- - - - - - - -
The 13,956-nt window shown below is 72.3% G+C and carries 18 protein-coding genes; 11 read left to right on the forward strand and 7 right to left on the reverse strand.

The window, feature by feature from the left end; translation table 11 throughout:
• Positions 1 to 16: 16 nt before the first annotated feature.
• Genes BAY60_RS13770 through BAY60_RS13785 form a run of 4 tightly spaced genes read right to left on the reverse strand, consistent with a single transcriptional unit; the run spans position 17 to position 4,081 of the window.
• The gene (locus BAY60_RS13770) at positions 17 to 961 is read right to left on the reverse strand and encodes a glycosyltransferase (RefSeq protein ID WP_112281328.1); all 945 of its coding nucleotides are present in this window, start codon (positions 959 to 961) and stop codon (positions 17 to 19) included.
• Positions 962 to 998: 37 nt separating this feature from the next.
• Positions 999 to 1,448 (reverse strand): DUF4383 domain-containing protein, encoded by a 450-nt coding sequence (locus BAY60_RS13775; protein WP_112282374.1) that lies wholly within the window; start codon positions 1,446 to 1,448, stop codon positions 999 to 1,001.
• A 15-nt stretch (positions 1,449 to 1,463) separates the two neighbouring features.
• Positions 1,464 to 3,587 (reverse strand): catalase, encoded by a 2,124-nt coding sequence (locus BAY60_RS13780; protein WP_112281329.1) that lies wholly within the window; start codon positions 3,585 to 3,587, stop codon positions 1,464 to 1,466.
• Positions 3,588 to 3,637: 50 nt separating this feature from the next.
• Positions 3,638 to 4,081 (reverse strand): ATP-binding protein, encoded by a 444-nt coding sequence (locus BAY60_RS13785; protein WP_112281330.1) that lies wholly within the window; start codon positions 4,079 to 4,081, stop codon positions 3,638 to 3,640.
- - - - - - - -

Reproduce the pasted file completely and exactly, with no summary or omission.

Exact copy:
The 13,956-nt window shown below is 72.3% G+C and carries 18 protein-coding genes; 11 read left to right on the forward strand and 7 right to left on the reverse strand.

The window, feature by feature from the left end; translation table 11 throughout:
• Positions 1 to 16: 16 nt before the first annotated feature.
• Genes BAY60_RS13770 through BAY60_RS13785 form a run of 4 tightly spaced genes read right to left on the reverse strand, consistent with a single transcriptional unit; the run spans position 17 to position 4,081 of the window.
• The gene (locus BAY60_RS13770) at positions 17 to 961 is read right to left on the reverse strand and encodes a glycosyltransferase (RefSeq protein ID WP_112281328.1); all 945 of its coding nucleotides are present in this window, start codon (positions 959 to 961) and stop codon (positions 17 to 19) included.
• Positions 962 to 998: 37 nt separating this feature from the next.
• Positions 999 to 1,448 (reverse strand): DUF4383 domain-containing protein, encoded by a 450-nt coding sequence (locus BAY60_RS13775; protein WP_112282374.1) that lies wholly within the window; start codon positions 1,446 to 1,448, stop codon positions 999 to 1,001.
• A 15-nt stretch (positions 1,449 to 1,463) separates the two neighbouring features.
• Positions 1,464 to 3,587 (reverse strand): catalase, encoded by a 2,124-nt coding sequence (locus BAY60_RS13780; protein WP_112281329.1) that lies wholly within the window; start codon positions 3,585 to 3,587, stop codon positions 1,464 to 1,466.
• Positions 3,588 to 3,637: 50 nt separating this feature from the next.
• Positions 3,638 to 4,081 (reverse strand): ATP-binding protein, encoded by a 444-nt coding sequence (locus BAY60_RS13785; protein WP_112281330.1) that lies wholly within the window; start codon positions 4,079 to 4,081, stop codon positions 3,638 to 3,640.